Alternatives for a poor international student

<p>I'm from Sweden and will be needing some form of financial aid to be able to study in the US. I will be applying to top schools, dream is Upenn (Wharton), but will also be applying to Stanford, Cornell, Duke, Columbia, Berkeley. I think I can get accepted to at least one of these schools, but the problem is how to pay for it. My dream school Wharton, for example, clearly states that applying for financial aid as a international student affects your chances negatively. In fact, most schools have limited or no financial aid for us internationals.</p>

<p>So my question is: Are there any other ways of paying for my education?! Maybe some way which enables me to not apply for financial aid?</p>

<p>In Sweden everyone is eligible for a student loan, which is about $10k per year. In terms of scholarship, there are not many since education in Sweden is free and currently not that many seek education abroad. I only know one scholarship, which easily grants perhaps $8k (an IVY-student this year received $8k)</p>

<p>What are my options? I don't want to ruin my chances just because I need financial aid...</p>

<p>Berkeley doesn't give int'l students financial aid. It's a state school that really only helps low-income Calif resident students. </p>

<p>Other than parents paying or getting money and/or loans from your own country, there really aren't ways for int'l students to pay for college in the US unless the student is accepted to a school that meets need AND the school determines that the student has need. </p>

<p>Remember, even in you get accepted to a "full-need" school, they will look at your family's income and assets to determine how much your family should pay.</p>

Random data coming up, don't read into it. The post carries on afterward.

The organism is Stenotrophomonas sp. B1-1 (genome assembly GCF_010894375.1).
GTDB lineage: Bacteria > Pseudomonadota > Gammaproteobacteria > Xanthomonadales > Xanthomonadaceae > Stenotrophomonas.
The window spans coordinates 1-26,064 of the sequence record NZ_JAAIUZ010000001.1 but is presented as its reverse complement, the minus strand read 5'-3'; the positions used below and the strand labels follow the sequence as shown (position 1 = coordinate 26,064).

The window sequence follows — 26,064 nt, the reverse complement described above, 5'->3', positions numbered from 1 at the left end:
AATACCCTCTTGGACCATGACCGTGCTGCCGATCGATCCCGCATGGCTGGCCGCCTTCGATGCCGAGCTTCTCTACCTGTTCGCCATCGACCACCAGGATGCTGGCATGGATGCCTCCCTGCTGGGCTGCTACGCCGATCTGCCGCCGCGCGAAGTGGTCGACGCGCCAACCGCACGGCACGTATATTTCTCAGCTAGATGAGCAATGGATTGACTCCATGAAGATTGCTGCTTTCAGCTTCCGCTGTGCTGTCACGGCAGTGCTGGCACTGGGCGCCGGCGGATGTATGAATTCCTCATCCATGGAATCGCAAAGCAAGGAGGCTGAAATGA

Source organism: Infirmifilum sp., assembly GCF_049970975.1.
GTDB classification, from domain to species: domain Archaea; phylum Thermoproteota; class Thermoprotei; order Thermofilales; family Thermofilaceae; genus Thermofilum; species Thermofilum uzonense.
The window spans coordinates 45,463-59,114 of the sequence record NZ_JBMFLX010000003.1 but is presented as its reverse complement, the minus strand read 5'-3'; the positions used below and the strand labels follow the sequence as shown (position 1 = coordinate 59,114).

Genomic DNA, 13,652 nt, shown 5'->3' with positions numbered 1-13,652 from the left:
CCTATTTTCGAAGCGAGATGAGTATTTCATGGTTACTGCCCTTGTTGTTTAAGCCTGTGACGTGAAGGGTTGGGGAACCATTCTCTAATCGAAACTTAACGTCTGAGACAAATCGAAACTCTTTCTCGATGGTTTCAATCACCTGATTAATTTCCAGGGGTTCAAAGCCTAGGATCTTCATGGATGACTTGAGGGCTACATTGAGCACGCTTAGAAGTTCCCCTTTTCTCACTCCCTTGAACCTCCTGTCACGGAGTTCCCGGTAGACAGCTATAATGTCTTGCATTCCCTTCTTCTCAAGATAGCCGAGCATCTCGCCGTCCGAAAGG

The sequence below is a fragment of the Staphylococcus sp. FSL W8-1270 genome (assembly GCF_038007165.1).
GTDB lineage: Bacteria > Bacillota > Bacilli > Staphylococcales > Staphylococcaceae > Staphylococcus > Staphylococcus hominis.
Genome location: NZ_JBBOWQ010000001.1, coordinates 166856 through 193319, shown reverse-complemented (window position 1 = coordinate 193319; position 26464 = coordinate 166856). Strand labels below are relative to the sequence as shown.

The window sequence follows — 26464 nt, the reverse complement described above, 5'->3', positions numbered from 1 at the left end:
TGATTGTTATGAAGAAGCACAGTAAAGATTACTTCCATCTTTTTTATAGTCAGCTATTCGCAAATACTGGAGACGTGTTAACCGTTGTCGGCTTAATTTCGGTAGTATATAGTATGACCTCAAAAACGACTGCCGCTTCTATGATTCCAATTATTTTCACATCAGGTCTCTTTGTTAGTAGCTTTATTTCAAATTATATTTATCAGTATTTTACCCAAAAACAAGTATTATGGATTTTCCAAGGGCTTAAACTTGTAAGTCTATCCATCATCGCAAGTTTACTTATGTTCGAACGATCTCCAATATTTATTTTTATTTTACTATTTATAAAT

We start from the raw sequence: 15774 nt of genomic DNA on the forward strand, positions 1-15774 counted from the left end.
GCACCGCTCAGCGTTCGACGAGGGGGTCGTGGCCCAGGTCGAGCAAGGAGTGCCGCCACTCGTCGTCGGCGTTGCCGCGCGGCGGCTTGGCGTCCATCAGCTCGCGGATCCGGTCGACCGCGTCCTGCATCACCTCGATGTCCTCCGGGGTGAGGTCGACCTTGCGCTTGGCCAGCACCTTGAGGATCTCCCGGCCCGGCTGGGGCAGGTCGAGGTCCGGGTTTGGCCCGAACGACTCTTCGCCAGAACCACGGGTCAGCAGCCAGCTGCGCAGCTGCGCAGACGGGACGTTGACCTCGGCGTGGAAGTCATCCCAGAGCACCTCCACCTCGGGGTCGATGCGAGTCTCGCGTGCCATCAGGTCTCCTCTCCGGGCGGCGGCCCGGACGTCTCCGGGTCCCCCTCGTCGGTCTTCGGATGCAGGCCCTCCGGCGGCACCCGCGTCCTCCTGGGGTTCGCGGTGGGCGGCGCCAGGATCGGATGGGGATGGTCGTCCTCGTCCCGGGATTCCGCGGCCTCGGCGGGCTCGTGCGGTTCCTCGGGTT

<p>What are your stats?</p>

<p>Do you know how much your family will contribute?</p>

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In fact, most schools have limited or no financial aid for us internationals.

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<p>Indeed, there are ~handful of colleges that are both need-blind in admissions and meet full need for internationals. For example, Stanford is not need-blind in admssions, but will meet full financial aid if you are accepted. In contrast, Cornell is need-blind in admssions, but does not necessarily meet full need of internationals. Start with the top colleges on the USNews report, both Unis and LACs and you'll quickly find those that meet both criteria.</p>

<p>Otherwise, to study in the US, you might drop down the college food chain and apply to colleges that offer a lot of merit money.</p>

<p>There is not much aid available for international students. You need to check every single school on your list and find out what financial and merit aid is open to you, and how many international kids % get those awards and how much they average. Call the financial aid office after researching the info on the web site thoroughly. </p>